Unpublished Poems by Bryant and Thoreau/Godfrey of Boulogne Introduction

From Wikisource
Jump to navigation Jump to search


The ballad here printed for the first time, through the liberality of Mr. Bixby, is probably the earliest of the extant verses of the author. No date can with certainty be given it; but very likely it was written during his college life, which ended in the summer of 1837. It was during those years at Harvard that he read Tasso's Jerusalem Delivered, and still earlier, like many young poets, he had delighted in the easy, flowing verse of Mrs. Hemans.

This ballad (perhaps the only one he ever wrote) savors of both Tasso and Mrs. Hemans. In The Service, written in 1840, are traces of this early interest in Godfrey of Boulogne and the Crusades; and portions of The Service may have been written a year or two before it was offered to Margaret Fuller for The Dial, in 1840, and by her declined.

This ballad was never offered anywhere for printing, I fancy, but cherished by some aunt or cousin into whose hands it fell, and thus preserved in the Thatcher family at Bangor, Maine, where Mr. Bixby found it in 1906, along with later verses unknown to the public, which appeared in The Bibliophile Society's recent Thoreau publication.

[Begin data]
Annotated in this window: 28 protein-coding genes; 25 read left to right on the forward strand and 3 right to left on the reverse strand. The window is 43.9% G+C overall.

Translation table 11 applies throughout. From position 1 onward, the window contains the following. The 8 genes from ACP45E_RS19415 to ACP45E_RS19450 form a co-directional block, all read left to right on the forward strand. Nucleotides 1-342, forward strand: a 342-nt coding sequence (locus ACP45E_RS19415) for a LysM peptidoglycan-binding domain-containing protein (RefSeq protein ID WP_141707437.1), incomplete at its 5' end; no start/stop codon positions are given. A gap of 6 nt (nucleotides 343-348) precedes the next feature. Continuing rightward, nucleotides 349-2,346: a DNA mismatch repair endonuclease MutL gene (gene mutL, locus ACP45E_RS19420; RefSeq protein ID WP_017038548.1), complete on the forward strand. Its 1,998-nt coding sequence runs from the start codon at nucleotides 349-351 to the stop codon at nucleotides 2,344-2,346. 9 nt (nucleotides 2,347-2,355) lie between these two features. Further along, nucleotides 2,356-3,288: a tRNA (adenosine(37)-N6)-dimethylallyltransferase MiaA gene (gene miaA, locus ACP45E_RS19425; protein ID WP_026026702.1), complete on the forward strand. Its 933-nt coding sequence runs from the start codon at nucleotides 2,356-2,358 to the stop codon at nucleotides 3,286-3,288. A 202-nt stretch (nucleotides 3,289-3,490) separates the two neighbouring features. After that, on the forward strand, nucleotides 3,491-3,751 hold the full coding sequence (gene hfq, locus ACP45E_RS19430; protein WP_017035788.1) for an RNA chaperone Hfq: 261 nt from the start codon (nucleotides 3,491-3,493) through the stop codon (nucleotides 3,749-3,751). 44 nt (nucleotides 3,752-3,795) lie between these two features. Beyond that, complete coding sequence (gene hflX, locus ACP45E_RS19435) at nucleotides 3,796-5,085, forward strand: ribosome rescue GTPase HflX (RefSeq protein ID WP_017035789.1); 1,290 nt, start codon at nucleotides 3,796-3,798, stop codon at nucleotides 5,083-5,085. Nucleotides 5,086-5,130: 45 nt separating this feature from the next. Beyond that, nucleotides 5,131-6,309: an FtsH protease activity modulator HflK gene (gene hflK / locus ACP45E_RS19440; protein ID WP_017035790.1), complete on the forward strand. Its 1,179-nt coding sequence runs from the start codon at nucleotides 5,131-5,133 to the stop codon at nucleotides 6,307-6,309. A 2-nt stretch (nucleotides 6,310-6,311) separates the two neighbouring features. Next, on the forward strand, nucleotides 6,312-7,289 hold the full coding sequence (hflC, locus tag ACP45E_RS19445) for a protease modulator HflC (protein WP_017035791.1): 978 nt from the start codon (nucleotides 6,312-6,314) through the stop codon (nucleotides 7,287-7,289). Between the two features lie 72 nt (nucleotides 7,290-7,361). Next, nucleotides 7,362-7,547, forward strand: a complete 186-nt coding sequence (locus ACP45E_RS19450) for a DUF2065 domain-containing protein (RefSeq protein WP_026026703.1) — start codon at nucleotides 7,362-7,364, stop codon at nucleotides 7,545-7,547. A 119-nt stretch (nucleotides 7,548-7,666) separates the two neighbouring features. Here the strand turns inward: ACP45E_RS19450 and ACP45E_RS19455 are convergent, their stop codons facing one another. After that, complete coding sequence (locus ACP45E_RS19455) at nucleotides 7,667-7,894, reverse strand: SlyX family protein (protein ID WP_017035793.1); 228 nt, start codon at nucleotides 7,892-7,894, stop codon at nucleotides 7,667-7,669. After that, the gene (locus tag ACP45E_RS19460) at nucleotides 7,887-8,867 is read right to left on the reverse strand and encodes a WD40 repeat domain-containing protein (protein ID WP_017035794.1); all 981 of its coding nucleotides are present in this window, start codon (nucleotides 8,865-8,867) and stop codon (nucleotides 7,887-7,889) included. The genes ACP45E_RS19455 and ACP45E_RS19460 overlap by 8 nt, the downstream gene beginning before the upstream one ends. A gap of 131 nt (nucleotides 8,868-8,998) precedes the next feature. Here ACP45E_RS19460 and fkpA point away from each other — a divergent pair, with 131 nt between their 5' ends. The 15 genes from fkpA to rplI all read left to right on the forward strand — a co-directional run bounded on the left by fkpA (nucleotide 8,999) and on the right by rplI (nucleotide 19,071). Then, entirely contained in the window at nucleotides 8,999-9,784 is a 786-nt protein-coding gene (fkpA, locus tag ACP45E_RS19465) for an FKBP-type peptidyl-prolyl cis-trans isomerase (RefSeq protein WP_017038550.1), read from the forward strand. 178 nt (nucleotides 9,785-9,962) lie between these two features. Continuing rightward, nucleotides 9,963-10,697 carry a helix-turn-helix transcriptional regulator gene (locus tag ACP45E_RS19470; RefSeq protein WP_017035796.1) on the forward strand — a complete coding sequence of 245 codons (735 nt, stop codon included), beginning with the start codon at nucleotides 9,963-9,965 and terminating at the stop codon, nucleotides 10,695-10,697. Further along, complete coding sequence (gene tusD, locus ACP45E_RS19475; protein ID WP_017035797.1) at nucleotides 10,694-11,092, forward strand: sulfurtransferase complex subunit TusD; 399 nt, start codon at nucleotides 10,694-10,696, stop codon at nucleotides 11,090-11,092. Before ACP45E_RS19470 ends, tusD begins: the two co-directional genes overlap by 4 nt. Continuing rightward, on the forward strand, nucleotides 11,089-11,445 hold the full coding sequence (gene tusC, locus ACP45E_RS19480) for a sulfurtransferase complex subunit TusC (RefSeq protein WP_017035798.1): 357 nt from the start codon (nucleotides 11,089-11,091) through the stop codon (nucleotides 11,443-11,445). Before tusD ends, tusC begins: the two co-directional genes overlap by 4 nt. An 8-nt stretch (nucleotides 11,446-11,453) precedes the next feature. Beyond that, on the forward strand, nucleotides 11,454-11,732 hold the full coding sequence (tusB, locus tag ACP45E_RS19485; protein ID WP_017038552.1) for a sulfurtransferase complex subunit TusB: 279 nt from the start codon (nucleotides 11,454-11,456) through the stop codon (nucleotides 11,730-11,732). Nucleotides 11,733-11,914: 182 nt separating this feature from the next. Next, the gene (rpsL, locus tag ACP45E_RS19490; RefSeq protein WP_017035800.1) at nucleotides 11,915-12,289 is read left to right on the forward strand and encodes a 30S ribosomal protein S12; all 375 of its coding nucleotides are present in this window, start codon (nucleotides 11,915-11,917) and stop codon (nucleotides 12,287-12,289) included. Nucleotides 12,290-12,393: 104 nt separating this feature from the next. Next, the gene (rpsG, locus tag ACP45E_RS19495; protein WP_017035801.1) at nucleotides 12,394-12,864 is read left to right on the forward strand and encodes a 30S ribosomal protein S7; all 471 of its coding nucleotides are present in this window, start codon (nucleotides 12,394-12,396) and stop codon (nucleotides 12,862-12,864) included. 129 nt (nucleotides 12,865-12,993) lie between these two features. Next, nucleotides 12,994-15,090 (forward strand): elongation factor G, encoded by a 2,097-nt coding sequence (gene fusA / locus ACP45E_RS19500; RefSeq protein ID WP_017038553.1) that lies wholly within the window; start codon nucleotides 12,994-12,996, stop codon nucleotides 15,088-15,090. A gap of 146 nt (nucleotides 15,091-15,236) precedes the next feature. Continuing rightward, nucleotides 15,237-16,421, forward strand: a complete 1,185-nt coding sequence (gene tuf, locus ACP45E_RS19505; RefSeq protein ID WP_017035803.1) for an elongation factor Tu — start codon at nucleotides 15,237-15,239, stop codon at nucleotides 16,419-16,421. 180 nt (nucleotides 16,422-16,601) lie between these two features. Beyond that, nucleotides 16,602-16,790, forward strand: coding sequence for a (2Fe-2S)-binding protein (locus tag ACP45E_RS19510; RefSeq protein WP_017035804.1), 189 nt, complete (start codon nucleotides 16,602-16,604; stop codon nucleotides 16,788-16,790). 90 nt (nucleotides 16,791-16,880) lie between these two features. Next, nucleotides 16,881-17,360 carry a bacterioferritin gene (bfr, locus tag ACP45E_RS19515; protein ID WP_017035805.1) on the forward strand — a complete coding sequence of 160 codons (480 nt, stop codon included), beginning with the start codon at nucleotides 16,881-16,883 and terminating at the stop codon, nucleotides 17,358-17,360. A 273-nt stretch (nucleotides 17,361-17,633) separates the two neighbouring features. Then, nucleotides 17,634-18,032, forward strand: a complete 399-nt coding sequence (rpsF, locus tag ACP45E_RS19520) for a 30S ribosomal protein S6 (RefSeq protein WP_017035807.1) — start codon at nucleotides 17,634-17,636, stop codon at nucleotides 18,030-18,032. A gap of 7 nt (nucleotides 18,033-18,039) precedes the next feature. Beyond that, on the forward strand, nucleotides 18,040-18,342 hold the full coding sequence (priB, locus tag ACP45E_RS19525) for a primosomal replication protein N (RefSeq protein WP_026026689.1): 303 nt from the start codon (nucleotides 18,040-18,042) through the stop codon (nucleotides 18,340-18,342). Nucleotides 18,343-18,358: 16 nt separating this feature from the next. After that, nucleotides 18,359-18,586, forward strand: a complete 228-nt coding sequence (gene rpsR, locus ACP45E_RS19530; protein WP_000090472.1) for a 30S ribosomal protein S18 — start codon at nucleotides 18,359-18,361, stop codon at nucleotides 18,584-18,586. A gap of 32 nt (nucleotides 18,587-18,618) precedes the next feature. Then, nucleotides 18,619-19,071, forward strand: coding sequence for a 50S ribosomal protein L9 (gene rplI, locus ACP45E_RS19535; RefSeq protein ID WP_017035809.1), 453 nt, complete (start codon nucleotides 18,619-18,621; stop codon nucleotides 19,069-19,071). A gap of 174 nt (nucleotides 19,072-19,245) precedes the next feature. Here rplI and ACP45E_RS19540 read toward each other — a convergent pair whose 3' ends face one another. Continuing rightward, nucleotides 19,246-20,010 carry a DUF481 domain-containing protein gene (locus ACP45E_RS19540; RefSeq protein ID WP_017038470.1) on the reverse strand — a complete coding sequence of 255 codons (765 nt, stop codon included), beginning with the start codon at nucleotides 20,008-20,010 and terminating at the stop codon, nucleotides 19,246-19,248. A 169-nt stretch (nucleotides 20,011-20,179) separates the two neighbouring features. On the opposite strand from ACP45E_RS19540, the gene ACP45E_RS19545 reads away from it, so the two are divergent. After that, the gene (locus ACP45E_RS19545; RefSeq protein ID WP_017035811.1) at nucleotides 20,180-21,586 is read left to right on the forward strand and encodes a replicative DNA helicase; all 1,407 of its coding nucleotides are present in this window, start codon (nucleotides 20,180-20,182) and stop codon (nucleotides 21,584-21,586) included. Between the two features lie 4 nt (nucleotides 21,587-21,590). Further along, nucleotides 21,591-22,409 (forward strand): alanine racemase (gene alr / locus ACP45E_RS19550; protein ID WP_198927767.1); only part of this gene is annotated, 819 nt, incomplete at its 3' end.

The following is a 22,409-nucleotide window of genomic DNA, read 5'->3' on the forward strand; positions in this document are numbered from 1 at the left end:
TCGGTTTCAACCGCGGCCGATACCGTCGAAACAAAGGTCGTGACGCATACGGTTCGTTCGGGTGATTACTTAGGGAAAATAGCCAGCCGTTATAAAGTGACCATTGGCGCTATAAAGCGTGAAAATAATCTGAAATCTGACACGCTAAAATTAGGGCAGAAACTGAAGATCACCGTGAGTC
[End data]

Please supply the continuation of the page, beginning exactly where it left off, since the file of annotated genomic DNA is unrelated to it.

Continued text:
The poetical product of Thoreau's youth was much larger than he ever allowed to appear in print; nor did the whole of it fall into the hands of his literary executors,—his sister Sophia, Emerson, Ellery Channing, Harrison Blake, E. H. Russell and myself. I name these six persons, because all of us have, first or last, had a hand in the work of presenting his writings to the public. To these might be added Mr. Henry Salt, his English biographer, who edited in London the only collection of his poems aiming at completeness which has yet appeared. Several persons aided Mr. Salt in this collection, notably, Mr. Blake, myself and Miss Anna Ward, of Spenser, Mass. But none of these eight persons ever had all Thoreau's verses in hand, or even within their knowledge. Sophia Thoreau may possibly be the exception, but I doubt it.

Concord, Massachusetts,

January 28, 1907.